My prayers for a miracle crystallised into a set pattern. I found myself constantly saying the same thing: “O God, I know You can heal, because of all the evidence of Your Word, as well as the other miracles which I have seen with my own eyes. But ... the problem is ... You can ... if You want to ... Is it really Your will to heal me?” At the same time, I was asking Him to show me what He wanted me to do with regard to the future.
Eventually I took what seemed a rather dangerous and difficult decision. But strangely, I felt a sense of real peace in my mind when I had done it. I now prayed clearly and positively: “O God, show me Your definite will and plan for my life in this way. If You want me to stay in charge of the church, which would seem to most people the obvious thing, then do not heal me, let things take their natural course and let me face the operation and all that may follow without any intervention. But if You definitely want me to give up the security of my pastorate and take up as a full-time occupation this interest in the Holy Land, with all its uncertainties, then I ask You to intervene and interrupt the natural course of this disease by completely and miraculously healing me.”
Now there was only one question instead of two. My problems had combined and consolidated, so that my prayers became simply: “Tell me if it is Your will to intervene and heal me or not.” It was a cold wintry day in December when I reached this point, a Wednesday as I recall. There was still no answer, but the final appointment with the specialist was the next day. Five o’clock in the evening found me on my knees in my bedroom. If only I could know positively what the will of God was, I felt, I would be satisfied. In desperation I turned to a promise box, pulled out one of the little slips of paper and read Romans 8:28, “All things work together for good to those who love God.” “No,” I cried, “that isn’t what I want, I know that already. All I am asking for is a positive yes or no.” I picked up my Bible and looked up the verse in its context. I read from verse 26, “We know not what we should pray for as we ought: but the Spirit himself maketh intercession for us ... according to the will of God.” That was it! It came with certainty to me that God had said yes. I would be healed by a miracle.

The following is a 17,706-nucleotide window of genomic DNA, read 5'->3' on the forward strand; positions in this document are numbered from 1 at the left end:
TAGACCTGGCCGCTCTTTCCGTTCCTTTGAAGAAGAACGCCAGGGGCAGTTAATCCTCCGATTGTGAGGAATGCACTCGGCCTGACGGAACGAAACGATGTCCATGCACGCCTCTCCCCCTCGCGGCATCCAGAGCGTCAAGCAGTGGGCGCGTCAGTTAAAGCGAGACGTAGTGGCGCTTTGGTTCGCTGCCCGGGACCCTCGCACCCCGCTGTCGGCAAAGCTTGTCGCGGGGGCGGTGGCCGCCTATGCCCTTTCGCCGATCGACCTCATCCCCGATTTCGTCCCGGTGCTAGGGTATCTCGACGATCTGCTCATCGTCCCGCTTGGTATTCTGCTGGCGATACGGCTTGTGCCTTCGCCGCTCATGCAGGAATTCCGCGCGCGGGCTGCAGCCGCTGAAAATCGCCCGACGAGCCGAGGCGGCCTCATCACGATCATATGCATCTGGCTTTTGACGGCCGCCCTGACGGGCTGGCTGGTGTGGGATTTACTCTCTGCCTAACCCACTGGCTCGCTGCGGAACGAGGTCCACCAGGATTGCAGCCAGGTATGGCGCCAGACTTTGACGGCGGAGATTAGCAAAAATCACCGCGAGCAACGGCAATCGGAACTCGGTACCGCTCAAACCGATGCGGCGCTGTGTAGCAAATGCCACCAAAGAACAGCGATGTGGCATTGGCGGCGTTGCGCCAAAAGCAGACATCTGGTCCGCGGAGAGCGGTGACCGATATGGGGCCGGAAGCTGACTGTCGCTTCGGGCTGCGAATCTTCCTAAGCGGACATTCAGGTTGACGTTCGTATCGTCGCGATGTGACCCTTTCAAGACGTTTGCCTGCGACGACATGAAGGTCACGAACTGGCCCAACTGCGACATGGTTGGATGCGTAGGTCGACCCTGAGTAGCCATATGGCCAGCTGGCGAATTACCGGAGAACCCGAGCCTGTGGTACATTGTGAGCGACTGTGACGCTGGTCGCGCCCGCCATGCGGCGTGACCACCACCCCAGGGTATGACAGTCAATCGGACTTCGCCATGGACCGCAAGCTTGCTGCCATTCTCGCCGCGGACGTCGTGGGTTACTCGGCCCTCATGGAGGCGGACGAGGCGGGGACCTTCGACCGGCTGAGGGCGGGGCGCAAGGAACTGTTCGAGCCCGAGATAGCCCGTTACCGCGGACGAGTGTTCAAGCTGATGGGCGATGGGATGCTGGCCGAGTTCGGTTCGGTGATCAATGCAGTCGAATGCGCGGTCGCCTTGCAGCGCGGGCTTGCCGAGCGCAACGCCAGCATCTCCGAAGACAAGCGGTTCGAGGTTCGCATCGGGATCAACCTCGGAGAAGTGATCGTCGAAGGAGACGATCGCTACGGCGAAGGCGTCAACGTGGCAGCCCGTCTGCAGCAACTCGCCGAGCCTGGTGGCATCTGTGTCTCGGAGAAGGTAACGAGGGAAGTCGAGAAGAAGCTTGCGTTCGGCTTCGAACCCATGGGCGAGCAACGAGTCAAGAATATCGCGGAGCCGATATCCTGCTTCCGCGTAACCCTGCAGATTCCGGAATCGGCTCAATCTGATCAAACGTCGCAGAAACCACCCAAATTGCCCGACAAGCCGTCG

God said “Yes!”
The next morning, I looked forward eagerly to my appointment with the specialist. He put various instruments down my throat, examined me for a long time and very carefully, before turning to me with a serious expression. “I can’t understand what has happened,” he said, “but the growth has gone. There is a scar there as though it had been cut out with a knife. Well, your faith has been vindicated.”
I could hardly wait to get home to tell Zena, I was so excited, but first I called in to tell my own doctor, who had been so sceptical throughout about miracles and answers to prayer. His jaw dropped in astonishment, he was completely at a loss for words.
Now that God had intervened to reverse the natural progression of this growth and heal me, I knew beyond doubt that it was also His will that I should concentrate on my tours to the Holy Land. Zena and I formed a travel company, which we called Crusader Tours, and I gave up the church pastorate to concentrate on this new and exciting work to which God had called me.
‘Hosanna in the Highest’ used by kind permission of www.vinesong.com